I started to feel that I didn’t know roleplaying games well enough so I came up with the plan to read a roleplaying game corebook for every year they have been published. Selection criteria is whatever I find interesting.
Dream Park is a roleplaying game based on the series of scifi novels by Larry Niven and Steven Barnes. The setting of the novels is the titular Dream Park, an amusement park of sorts where people participate in experiences that resemble larp or reality tv.
Westworld is a great reference point but Dream Park’s style is more competitive and points-oriented, more Survivor than psychodrama.
The unique nature of the setting was the reason I read the game. I thought it would be interesting to see how a game about people playing a game would work. After all, the player characters in a Dream Park game are players who go to Dream Park to play a game.
Designed by Cyberpunk guru Mike Pondsmith, Dream Park uses a variation of the same system, only adapted to a much wider selection of possible settings. After all, a Dream Park character can be a superhero in one session and a Western hero the next, depending on the games they go to inside the fiction.
Indeed, when you read Dream Park, it feels like the main attraction of the license wasn’t the specifics of the Dream Park IP or the “game-within-a-game” setup, but the possibility of doing a multigenre game.
In the early Nineties, this was certainly in the air. Games like Rifts and Torg were all about different realities and settings. Dream Park feels like an excuse to use the license to craft a system that can serve all kinds of adventure games.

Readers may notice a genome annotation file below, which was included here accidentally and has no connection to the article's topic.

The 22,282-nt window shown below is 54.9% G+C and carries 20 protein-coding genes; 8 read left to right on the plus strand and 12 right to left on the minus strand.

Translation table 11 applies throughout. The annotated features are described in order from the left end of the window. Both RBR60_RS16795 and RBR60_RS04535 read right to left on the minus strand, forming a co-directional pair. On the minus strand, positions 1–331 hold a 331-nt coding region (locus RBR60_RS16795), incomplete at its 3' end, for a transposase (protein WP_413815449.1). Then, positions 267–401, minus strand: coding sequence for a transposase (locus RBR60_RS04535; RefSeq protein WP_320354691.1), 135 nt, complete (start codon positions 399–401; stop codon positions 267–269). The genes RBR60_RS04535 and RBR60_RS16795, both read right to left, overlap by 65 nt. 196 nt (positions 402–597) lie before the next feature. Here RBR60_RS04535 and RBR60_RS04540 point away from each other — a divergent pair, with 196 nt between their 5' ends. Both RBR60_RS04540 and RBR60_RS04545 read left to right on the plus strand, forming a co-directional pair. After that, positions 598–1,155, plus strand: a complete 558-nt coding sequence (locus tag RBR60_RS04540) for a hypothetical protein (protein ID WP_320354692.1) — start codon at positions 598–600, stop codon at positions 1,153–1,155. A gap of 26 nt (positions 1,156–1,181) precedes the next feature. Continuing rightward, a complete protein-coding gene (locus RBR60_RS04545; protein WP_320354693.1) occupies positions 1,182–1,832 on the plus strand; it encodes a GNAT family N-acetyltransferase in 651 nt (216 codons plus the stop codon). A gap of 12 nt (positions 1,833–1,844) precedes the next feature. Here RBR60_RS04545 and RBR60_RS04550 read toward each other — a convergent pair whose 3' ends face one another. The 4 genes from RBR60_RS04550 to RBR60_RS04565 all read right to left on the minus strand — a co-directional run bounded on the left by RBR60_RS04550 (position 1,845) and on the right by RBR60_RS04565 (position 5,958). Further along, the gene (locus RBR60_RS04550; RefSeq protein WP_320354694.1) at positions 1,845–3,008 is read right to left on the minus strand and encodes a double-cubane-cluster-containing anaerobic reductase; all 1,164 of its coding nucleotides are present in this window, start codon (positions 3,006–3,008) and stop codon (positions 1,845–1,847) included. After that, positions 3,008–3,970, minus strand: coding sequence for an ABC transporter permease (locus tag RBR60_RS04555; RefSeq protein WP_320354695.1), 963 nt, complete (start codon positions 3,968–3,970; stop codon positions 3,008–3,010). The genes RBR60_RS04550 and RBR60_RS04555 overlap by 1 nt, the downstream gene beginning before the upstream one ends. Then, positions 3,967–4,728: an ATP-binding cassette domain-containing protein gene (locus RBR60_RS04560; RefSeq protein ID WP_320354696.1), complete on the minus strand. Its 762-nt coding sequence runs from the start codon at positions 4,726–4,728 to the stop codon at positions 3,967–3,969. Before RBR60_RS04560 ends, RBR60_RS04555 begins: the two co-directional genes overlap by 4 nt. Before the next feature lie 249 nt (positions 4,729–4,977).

This is apparent in the game’s design. The rules cover dogfights and combat between battleships but the question of what to do with the game’s multiple layers of fiction gets only cursory notice. This despite the fact that the theme of reality intruding into the games is a major element of the original Dream Park novels.
Dream Park serves three distinct design goals:
- Make a roleplaying game based on the Dream Park novels.
- Make a beginner-friendly roleplaying game.
- Create a universal design that works with all genres and settings.
Unfortunately, these goals are in conflict with one another. Dream Park is an intricate, challenging setting, strange for a beginner’s game. Privileging the creation of a universal design means ignoring the specific demands of the Dream Park setting.
Still, there are a few interesting design ideas. Each character is split into two parts, the player and the role. The player is a constant while the role can change depending on the adventure the player is currently playing.
(Basic terminology such as player and character gets confusing really fast in this setup.)
The player is the person who goes to Dream Park inside the fiction. They have one set of stats. They also have points they can use to buy new characteristics for their temporary character inside each individual game they participate in. This way, character creation doesn’t happen just in the beginning of the roleplaying game campaign, but inside the fiction each time the character signs up for a new Dream Park experience.
Another fun characteristic of the setting is that there are Game Masters also inside the fiction. The book recommends having a variety of Game Master NPCs, each with their own styles, so that people can form social relationships with them.
To me, this is an example of the kind of potential for weird metacommentary on roleplaying games that the Dream Park setting makes possible.